If you haven’t heard, fellow ScienceBloggers Chris Mooney and Sheril Kirshenbaum of The Intersection have launched a movement called Sciencedebate 2008, in which they demand that the presidential candidates have a debate entirely on science and science-related issues. They’ve received the backing of Nobel laureates, editors and journalists, prominent business people for this statement:
Given the many urgent scientific and technological challenges facing America and the rest of the world, the increasing need for accurate scientific information in political decision making, and the vital role scientific innovation plays in spurring economic growth and competitiveness, we, the undersigned, call for a public debate in which the U.S. presidential candidates share their views on the issues of The Environment, Medicine and Health, and Science and Technology Policy.
The progressive blogosphere seems to be very enthusiastic about the concept, and it’s already made it to Daily Kos.
The thing is, I’m just not sure I see the point. Several of the issues that would, I assume, be central in any science-related debate have already been central in the general debates of both parties, including stem cells, the environment, health care, and education. Each of the major candidates has laid out plans and programs related to these issues, either in the debates themselves or elsewhere. What would a science-only debate accomplish? What would we learn about the candidates that we don’t already know? Or if the purpose is to make science issues more salient to the general public, isn’t the fact that they’ve already been central in the debates enough to do that?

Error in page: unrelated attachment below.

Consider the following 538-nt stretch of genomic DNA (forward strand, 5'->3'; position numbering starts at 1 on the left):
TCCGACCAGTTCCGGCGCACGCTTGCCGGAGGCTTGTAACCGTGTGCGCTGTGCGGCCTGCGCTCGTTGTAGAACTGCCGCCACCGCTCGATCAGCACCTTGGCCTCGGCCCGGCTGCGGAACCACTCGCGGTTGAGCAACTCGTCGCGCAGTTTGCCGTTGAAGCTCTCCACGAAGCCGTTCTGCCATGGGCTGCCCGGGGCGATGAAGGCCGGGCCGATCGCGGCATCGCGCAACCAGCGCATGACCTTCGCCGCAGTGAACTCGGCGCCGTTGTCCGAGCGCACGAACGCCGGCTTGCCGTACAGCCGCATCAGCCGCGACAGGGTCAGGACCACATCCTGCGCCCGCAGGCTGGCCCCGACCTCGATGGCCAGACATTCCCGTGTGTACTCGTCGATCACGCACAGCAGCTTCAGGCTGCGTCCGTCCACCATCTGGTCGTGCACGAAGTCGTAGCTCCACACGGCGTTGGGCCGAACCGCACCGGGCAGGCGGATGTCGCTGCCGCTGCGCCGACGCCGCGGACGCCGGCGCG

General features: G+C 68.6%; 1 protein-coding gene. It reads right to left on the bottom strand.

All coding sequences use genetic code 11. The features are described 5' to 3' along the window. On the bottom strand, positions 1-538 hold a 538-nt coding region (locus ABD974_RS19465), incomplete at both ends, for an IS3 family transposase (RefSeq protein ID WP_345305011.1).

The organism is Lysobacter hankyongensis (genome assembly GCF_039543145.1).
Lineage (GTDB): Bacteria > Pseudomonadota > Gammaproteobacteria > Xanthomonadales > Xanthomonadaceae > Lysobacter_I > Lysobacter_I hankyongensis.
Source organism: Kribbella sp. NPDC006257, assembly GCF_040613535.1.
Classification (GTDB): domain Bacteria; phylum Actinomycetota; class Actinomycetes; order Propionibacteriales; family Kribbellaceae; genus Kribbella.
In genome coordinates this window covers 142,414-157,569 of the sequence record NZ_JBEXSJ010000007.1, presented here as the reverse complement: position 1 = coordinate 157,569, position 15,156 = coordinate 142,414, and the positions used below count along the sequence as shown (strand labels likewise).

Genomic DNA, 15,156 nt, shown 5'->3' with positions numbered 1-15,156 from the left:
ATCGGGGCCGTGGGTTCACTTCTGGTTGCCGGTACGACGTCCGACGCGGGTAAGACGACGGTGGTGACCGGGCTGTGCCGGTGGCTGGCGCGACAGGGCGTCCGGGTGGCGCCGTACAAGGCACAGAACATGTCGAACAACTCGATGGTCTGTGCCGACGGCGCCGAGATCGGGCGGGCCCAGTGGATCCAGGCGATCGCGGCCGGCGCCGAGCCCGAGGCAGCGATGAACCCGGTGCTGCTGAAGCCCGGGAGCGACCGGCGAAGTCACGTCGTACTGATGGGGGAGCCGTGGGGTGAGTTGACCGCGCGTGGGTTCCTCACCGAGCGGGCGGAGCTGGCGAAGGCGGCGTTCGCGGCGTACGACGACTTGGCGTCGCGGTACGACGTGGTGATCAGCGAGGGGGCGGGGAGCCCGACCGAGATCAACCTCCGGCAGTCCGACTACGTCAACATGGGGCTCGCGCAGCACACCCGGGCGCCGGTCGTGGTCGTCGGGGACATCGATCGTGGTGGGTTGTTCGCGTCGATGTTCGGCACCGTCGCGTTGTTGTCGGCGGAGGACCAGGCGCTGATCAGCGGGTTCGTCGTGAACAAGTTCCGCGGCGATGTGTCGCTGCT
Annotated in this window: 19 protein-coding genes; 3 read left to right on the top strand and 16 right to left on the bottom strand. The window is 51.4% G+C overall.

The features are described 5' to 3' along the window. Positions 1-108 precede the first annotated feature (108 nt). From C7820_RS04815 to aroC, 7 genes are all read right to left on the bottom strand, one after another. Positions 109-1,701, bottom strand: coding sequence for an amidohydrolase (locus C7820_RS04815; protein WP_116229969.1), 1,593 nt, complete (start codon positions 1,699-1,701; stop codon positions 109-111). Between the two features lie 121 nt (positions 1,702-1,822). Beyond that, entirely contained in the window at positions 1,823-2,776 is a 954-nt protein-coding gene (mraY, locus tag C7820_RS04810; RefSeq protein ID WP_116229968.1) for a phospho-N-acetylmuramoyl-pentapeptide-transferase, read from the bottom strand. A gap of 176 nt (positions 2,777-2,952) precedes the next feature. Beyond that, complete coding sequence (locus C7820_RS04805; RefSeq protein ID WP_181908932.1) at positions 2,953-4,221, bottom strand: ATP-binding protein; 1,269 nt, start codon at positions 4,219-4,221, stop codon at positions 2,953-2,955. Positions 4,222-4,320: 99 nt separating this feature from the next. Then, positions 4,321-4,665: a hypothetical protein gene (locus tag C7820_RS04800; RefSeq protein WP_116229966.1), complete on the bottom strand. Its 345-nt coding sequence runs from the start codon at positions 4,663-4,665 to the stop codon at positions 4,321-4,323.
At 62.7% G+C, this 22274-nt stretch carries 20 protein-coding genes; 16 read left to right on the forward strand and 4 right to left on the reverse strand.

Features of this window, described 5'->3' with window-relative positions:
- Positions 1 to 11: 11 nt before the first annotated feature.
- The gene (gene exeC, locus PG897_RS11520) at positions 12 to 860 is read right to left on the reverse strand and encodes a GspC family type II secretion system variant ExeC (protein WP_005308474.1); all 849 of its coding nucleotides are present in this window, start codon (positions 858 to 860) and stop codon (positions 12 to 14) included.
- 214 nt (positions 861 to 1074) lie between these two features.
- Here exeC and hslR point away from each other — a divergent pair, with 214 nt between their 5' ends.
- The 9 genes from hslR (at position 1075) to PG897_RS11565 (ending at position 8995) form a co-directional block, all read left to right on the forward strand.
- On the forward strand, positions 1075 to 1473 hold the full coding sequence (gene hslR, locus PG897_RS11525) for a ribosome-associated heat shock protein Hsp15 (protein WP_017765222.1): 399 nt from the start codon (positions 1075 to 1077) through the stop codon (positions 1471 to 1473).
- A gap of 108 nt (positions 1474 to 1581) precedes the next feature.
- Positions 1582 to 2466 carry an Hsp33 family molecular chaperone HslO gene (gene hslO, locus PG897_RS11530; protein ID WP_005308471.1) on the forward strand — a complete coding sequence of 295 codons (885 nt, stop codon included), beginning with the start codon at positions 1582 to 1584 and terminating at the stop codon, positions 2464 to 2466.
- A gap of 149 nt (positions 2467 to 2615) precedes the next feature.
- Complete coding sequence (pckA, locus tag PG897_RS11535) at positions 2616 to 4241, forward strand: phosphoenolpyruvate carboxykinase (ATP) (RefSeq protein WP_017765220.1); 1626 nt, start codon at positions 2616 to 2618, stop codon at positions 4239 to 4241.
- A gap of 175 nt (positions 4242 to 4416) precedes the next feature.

I can’t help but think that this is an attempt by scientists and those who support them to exert more influence on politics generally, and while in some ways more scientific influence would be a good thing (e.g., in educating politicians and the public about global warming or the science of stem cells), overall I think it’s dangerous. Scientists are, by and large, no more knowledgeable of policy (even science-related policy, such as the economic and diplomatic issues surrounding global warming policy) than the general public, and too much of a mixture of politics and science can only be bad for science.
At this point, there seems to be a largely reflexive pro-Sciencedebate reaction in the progressive blogosphere, and ScienceBlogs in particular, but I’d love to see some discussion of it. So what do you folks think?